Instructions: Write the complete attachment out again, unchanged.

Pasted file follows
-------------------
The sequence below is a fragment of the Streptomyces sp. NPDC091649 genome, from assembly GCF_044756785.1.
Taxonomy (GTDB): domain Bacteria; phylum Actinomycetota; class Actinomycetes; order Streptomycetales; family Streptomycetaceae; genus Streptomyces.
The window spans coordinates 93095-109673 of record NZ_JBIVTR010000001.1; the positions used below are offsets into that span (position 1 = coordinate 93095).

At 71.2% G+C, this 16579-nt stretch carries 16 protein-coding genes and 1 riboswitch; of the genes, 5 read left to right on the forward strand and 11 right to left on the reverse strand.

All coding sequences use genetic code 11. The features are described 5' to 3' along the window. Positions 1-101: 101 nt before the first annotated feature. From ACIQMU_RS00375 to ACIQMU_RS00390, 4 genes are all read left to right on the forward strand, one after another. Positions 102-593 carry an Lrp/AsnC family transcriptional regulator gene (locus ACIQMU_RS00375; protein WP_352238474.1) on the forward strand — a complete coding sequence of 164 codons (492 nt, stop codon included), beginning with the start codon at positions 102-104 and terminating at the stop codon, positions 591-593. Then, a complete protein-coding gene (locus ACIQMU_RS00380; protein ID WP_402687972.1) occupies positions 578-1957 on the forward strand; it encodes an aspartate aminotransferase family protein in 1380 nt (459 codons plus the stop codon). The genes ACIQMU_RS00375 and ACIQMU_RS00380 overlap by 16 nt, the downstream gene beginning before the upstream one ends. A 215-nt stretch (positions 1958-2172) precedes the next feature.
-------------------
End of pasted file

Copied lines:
The sequence below is a fragment of the Streptomyces sp. NPDC091649 genome, from assembly GCF_044756785.1.
Taxonomy (GTDB): domain Bacteria; phylum Actinomycetota; class Actinomycetes; order Streptomycetales; family Streptomycetaceae; genus Streptomyces.
The window spans coordinates 93095-109673 of record NZ_JBIVTR010000001.1; the positions used below are offsets into that span (position 1 = coordinate 93095).

At 71.2% G+C, this 16579-nt stretch carries 16 protein-coding genes and 1 riboswitch; of the genes, 5 read left to right on the forward strand and 11 right to left on the reverse strand.

All coding sequences use genetic code 11. The features are described 5' to 3' along the window. Positions 1-101: 101 nt before the first annotated feature. From ACIQMU_RS00375 to ACIQMU_RS00390, 4 genes are all read left to right on the forward strand, one after another. Positions 102-593 carry an Lrp/AsnC family transcriptional regulator gene (locus ACIQMU_RS00375; protein WP_352238474.1) on the forward strand — a complete coding sequence of 164 codons (492 nt, stop codon included), beginning with the start codon at positions 102-104 and terminating at the stop codon, positions 591-593. Then, a complete protein-coding gene (locus ACIQMU_RS00380; protein ID WP_402687972.1) occupies positions 578-1957 on the forward strand; it encodes an aspartate aminotransferase family protein in 1380 nt (459 codons plus the stop codon). The genes ACIQMU_RS00375 and ACIQMU_RS00380 overlap by 16 nt, the downstream gene beginning before the upstream one ends. A 215-nt stretch (positions 1958-2172) precedes the next feature.